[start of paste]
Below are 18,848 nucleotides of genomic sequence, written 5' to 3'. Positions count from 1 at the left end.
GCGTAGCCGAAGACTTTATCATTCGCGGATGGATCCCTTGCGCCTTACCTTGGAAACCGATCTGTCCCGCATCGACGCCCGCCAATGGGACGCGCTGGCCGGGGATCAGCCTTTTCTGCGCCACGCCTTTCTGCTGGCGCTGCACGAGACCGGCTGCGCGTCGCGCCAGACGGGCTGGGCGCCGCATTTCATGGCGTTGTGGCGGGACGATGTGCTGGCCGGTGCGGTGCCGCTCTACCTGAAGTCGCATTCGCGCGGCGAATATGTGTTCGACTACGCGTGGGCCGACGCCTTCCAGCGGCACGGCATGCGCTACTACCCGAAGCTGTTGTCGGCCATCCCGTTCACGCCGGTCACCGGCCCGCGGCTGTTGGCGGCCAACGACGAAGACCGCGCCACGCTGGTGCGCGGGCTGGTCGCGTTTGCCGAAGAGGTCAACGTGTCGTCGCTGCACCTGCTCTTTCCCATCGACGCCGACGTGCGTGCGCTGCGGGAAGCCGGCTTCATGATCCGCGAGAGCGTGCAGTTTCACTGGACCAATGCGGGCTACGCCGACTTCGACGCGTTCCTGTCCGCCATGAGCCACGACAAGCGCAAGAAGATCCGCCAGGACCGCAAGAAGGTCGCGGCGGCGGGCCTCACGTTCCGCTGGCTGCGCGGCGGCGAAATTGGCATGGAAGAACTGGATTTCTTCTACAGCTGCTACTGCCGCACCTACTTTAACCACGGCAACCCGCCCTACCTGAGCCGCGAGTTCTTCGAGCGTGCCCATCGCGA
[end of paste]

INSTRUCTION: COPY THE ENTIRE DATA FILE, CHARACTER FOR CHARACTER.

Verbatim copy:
Below are 18,848 nucleotides of genomic sequence, written 5' to 3'. Positions count from 1 at the left end.
GCGTAGCCGAAGACTTTATCATTCGCGGATGGATCCCTTGCGCCTTACCTTGGAAACCGATCTGTCCCGCATCGACGCCCGCCAATGGGACGCGCTGGCCGGGGATCAGCCTTTTCTGCGCCACGCCTTTCTGCTGGCGCTGCACGAGACCGGCTGCGCGTCGCGCCAGACGGGCTGGGCGCCGCATTTCATGGCGTTGTGGCGGGACGATGTGCTGGCCGGTGCGGTGCCGCTCTACCTGAAGTCGCATTCGCGCGGCGAATATGTGTTCGACTACGCGTGGGCCGACGCCTTCCAGCGGCACGGCATGCGCTACTACCCGAAGCTGTTGTCGGCCATCCCGTTCACGCCGGTCACCGGCCCGCGGCTGTTGGCGGCCAACGACGAAGACCGCGCCACGCTGGTGCGCGGGCTGGTCGCGTTTGCCGAAGAGGTCAACGTGTCGTCGCTGCACCTGCTCTTTCCCATCGACGCCGACGTGCGTGCGCTGCGGGAAGCCGGCTTCATGATCCGCGAGAGCGTGCAGTTTCACTGGACCAATGCGGGCTACGCCGACTTCGACGCGTTCCTGTCCGCCATGAGCCACGACAAGCGCAAGAAGATCCGCCAGGACCGCAAGAAGGTCGCGGCGGCGGGCCTCACGTTCCGCTGGCTGCGCGGCGGCGAAATTGGCATGGAAGAACTGGATTTCTTCTACAGCTGCTACTGCCGCACCTACTTTAACCACGGCAACCCGCCCTACCTGAGCCGCGAGTTCTTCGAGCGTGCCCATCGCGA